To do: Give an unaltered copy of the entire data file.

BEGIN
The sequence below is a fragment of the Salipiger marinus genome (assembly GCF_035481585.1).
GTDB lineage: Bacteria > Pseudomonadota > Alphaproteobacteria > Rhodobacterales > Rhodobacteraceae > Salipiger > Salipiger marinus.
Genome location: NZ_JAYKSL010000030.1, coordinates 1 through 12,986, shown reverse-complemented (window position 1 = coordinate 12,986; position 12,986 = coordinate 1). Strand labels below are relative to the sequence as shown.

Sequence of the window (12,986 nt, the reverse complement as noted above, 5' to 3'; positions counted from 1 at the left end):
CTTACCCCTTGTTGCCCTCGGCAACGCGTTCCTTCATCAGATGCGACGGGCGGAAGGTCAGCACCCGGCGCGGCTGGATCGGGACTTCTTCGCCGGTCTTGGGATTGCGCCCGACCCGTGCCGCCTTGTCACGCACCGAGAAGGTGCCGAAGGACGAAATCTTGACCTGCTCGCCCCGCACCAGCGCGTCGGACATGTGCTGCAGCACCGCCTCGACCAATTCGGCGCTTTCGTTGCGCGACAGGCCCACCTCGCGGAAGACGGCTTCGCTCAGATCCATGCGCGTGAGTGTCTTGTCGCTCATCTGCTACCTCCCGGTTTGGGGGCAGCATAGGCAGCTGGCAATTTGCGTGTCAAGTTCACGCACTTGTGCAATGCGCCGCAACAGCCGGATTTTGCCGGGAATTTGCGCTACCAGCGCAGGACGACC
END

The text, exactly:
The sequence below is a fragment of the Salipiger marinus genome (assembly GCF_035481585.1).
GTDB lineage: Bacteria > Pseudomonadota > Alphaproteobacteria > Rhodobacterales > Rhodobacteraceae > Salipiger > Salipiger marinus.
Genome location: NZ_JAYKSL010000030.1, coordinates 1 through 12,986, shown reverse-complemented (window position 1 = coordinate 12,986; position 12,986 = coordinate 1). Strand labels below are relative to the sequence as shown.

Sequence of the window (12,986 nt, the reverse complement as noted above, 5' to 3'; positions counted from 1 at the left end):
CTTACCCCTTGTTGCCCTCGGCAACGCGTTCCTTCATCAGATGCGACGGGCGGAAGGTCAGCACCCGGCGCGGCTGGATCGGGACTTCTTCGCCGGTCTTGGGATTGCGCCCGACCCGTGCCGCCTTGTCACGCACCGAGAAGGTGCCGAAGGACGAAATCTTGACCTGCTCGCCCCGCACCAGCGCGTCGGACATGTGCTGCAGCACCGCCTCGACCAATTCGGCGCTTTCGTTGCGCGACAGGCCCACCTCGCGGAAGACGGCTTCGCTCAGATCCATGCGCGTGAGTGTCTTGTCGCTCATCTGCTACCTCCCGGTTTGGGGGCAGCATAGGCAGCTGGCAATTTGCGTGTCAAGTTCACGCACTTGTGCAATGCGCCGCAACAGCCGGATTTTGCCGGGAATTTGCGCTACCAGCGCAGGACGACC